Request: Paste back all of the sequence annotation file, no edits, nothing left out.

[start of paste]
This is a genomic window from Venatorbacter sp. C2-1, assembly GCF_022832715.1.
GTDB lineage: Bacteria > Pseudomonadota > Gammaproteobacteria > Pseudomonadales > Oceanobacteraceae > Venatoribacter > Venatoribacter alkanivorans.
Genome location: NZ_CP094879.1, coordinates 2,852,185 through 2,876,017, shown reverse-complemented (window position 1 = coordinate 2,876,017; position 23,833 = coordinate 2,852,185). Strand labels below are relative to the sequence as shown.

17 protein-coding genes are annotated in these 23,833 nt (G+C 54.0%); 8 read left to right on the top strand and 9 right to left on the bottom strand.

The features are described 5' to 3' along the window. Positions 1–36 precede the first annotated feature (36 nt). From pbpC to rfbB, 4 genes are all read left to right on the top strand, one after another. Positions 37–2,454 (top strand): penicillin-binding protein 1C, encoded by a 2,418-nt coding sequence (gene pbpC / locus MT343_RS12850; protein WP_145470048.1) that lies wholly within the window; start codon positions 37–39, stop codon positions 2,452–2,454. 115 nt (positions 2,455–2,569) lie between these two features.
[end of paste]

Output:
This is a genomic window from Venatorbacter sp. C2-1, assembly GCF_022832715.1.
GTDB lineage: Bacteria > Pseudomonadota > Gammaproteobacteria > Pseudomonadales > Oceanobacteraceae > Venatoribacter > Venatoribacter alkanivorans.
Genome location: NZ_CP094879.1, coordinates 2,852,185 through 2,876,017, shown reverse-complemented (window position 1 = coordinate 2,876,017; position 23,833 = coordinate 2,852,185). Strand labels below are relative to the sequence as shown.

17 protein-coding genes are annotated in these 23,833 nt (G+C 54.0%); 8 read left to right on the top strand and 9 right to left on the bottom strand.

The features are described 5' to 3' along the window. Positions 1–36 precede the first annotated feature (36 nt). From pbpC to rfbB, 4 genes are all read left to right on the top strand, one after another. Positions 37–2,454 (top strand): penicillin-binding protein 1C, encoded by a 2,418-nt coding sequence (gene pbpC / locus MT343_RS12850; protein WP_145470048.1) that lies wholly within the window; start codon positions 37–39, stop codon positions 2,452–2,454. 115 nt (positions 2,455–2,569) lie between these two features.